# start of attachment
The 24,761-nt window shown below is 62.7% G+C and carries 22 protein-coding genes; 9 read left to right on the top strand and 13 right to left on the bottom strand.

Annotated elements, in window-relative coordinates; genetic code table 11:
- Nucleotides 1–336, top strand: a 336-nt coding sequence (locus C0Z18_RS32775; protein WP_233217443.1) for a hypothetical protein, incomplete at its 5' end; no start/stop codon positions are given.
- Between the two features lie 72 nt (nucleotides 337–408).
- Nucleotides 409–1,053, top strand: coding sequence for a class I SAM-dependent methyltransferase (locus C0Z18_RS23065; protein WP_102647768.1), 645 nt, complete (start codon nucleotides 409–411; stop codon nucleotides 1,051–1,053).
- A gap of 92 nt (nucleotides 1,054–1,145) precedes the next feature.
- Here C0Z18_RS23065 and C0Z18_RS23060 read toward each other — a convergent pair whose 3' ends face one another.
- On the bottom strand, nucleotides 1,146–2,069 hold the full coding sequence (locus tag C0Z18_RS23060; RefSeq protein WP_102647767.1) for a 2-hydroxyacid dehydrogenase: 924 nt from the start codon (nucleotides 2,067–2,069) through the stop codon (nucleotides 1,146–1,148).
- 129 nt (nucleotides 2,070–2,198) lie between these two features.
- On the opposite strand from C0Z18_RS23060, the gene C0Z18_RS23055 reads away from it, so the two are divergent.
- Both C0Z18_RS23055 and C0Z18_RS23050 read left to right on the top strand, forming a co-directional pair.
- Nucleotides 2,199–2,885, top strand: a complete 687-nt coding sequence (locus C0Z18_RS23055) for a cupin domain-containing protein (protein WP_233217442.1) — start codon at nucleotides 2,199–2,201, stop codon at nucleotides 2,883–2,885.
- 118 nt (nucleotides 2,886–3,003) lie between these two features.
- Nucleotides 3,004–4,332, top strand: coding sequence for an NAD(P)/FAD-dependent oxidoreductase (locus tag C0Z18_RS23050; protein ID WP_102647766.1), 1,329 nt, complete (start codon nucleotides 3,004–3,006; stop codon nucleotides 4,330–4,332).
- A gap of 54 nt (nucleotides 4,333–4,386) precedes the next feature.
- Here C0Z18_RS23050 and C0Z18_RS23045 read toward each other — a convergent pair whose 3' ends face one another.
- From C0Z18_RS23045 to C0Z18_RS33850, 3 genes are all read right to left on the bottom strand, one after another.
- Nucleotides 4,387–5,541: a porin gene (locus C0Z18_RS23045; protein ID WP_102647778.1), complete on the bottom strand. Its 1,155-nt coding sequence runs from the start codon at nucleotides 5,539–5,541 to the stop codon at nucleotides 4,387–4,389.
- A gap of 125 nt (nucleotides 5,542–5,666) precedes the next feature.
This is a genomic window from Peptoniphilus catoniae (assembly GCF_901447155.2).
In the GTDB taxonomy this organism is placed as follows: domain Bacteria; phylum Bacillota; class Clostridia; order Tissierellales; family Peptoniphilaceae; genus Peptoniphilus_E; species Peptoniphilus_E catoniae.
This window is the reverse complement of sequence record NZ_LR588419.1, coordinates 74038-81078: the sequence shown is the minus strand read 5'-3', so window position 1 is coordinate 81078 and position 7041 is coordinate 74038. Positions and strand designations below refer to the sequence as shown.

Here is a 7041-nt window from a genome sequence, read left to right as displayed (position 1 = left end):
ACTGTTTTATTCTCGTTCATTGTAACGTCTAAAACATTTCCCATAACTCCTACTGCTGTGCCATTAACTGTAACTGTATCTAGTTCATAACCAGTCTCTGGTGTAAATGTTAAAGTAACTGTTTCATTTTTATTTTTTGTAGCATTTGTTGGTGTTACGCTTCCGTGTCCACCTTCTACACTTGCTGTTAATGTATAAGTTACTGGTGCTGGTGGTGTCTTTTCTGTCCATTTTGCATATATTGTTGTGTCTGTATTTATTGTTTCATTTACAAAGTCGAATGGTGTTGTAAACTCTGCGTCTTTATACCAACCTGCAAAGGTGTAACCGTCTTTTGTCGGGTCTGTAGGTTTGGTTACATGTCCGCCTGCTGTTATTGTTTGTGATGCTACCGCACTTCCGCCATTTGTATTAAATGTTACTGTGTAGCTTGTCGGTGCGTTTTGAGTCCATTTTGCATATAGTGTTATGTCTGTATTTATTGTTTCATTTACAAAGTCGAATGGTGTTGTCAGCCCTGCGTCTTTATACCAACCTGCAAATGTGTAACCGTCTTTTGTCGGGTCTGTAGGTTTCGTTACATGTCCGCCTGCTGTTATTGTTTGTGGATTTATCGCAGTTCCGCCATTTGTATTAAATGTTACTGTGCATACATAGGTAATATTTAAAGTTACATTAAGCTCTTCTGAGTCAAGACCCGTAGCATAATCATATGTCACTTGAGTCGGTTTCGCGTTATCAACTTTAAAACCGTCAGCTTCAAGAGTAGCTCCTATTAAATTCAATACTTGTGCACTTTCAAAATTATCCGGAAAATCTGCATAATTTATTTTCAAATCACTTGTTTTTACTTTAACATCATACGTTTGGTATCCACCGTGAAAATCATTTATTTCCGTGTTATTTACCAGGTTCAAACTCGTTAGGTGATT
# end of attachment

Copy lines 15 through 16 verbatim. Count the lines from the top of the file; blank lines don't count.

- A gap of 54 nt (nucleotides 4,333–4,386) precedes the next feature.
- Here C0Z18_RS23050 and C0Z18_RS23045 read toward each other — a convergent pair whose 3' ends face one another.